| Sarah Heinonen
LONGMEADOW – Juneteenth is a day of deep meaning to many. It is a day of remembrance of centuries of suffering and a celebration of freedom from that same suffering. This year, Bay Path University’s Office of Multicultural Affairs and Springfield Technical Community College will partner to mark Juneteenth with a day of songs, games, stories and food.
Juneteenth is a portmanteau of June 19, the date in 1865 when enslaved people in Galveston, TX were informed that the Emancipation Proclamation had been signed, declaring them free. This date is widely recognized as the end of legal slavery in the United States and is also known as Black Independence Day and Emancipation Day.
Although the date has been celebrated since 1866, it was not until 2021 that President Joe Biden declared Juneteenth to be a federal holiday.
The Juneteenth Community Celebration will be hosted at Bay Path’s Longmeadow campus on June 11, from 11 a.m. to 3 p.m. The free, outdoor event will feature interactive activities, including a read-aloud of the children’s book, “Juneteenth Jamboree” by Carole Boston Weatherford, live musical performances by the Women of Faith Ensemble and vocalist Nekita Waller, Black-owned businesses and vendors, community resources, lawn games and kid-friendly activities. The community is welcome, and a free lunch is available for the first 100 registered guests.
Elizabeth Cardona, director of the Office of Multicultural Affairs, explained the purpose behind the event. “There’s history that our students weren’t aware of,” she said of the impact of Black culture and communities, adding that the organizers wanted to mark the anniversary in a way, “that was joyful, that would really make people aware of Black culture.”
The theme of the celebration is “Voices of Freedom.” Cardona said Bay Path is committed to giving students the opportunity to share their stories. “We have such a rich Black community,” she said, noting that alumni will be returning for the celebration and wants, “the community to see this as an opportunity to come and share and network.”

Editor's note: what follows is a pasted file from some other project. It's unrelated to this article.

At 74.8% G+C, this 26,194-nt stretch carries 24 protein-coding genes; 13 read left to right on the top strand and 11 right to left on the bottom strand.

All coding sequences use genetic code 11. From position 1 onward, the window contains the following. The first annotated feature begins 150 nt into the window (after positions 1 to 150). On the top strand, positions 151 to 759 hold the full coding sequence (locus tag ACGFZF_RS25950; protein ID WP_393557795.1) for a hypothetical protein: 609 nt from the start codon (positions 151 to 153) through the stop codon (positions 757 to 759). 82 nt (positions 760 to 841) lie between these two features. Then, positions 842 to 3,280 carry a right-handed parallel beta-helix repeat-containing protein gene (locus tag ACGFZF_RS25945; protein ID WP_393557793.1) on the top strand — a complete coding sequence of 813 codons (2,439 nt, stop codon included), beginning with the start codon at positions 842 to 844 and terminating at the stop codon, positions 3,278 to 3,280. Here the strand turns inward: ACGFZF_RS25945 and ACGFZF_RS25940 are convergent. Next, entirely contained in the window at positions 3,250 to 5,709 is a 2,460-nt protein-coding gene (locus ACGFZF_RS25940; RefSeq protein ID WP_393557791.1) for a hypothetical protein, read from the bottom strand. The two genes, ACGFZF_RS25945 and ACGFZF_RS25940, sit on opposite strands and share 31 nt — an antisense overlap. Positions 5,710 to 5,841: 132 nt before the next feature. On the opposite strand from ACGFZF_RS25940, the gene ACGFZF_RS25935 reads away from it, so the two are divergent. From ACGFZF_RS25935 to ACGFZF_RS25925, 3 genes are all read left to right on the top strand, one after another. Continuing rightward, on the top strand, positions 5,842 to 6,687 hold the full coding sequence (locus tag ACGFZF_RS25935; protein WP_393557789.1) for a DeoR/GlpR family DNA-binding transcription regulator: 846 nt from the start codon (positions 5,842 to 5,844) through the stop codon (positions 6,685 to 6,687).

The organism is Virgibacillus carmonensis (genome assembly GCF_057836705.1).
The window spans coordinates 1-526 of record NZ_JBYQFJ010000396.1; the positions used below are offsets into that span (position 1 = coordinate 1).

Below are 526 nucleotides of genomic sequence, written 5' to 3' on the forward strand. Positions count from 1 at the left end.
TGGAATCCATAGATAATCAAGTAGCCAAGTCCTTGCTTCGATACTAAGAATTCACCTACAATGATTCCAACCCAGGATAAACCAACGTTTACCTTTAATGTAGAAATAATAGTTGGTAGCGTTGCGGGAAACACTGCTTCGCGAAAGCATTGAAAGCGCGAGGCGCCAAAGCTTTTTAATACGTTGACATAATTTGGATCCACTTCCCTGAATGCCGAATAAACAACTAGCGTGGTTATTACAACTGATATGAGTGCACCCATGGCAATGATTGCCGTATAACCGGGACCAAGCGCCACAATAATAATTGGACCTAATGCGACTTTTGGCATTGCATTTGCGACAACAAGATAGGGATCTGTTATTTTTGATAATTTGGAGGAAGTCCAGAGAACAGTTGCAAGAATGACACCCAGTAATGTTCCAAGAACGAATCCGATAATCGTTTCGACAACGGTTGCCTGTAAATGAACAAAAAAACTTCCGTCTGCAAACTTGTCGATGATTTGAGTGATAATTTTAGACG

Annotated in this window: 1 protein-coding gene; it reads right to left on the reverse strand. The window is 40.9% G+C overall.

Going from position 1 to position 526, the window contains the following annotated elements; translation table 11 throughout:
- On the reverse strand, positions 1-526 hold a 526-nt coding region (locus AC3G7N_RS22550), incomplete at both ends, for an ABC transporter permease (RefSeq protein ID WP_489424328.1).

Cardona said there is still a lot of work to be done in educating the wider community about history that has been largely whitewashed or hidden in the past. “We cannot function by continually repeating the narrative that has been told to us,” she said. Rather, awareness and education can allow for a fuller understanding of America, historically and today.
“As an institution of higher education, it’s important that we bring our community together to learn about the significance of Juneteenth, and to acknowledge the struggle our nation still faces with racism and how we, as a collective, can move forward,” shared Cardona, “But it’s also really important that we bring our community – both our internal community and those of our surrounding neighborhoods, towns, and organizations – together to celebrate the day that signifies the end of slavery in our country.”
She added, “That’s what makes Bay Path unique, intentionally bringing communities together,” and “bringing lived experiences along.”
For more information on the Juneteenth Community Celebration and to register for lunch, please visit baypath.edu/juneteenth.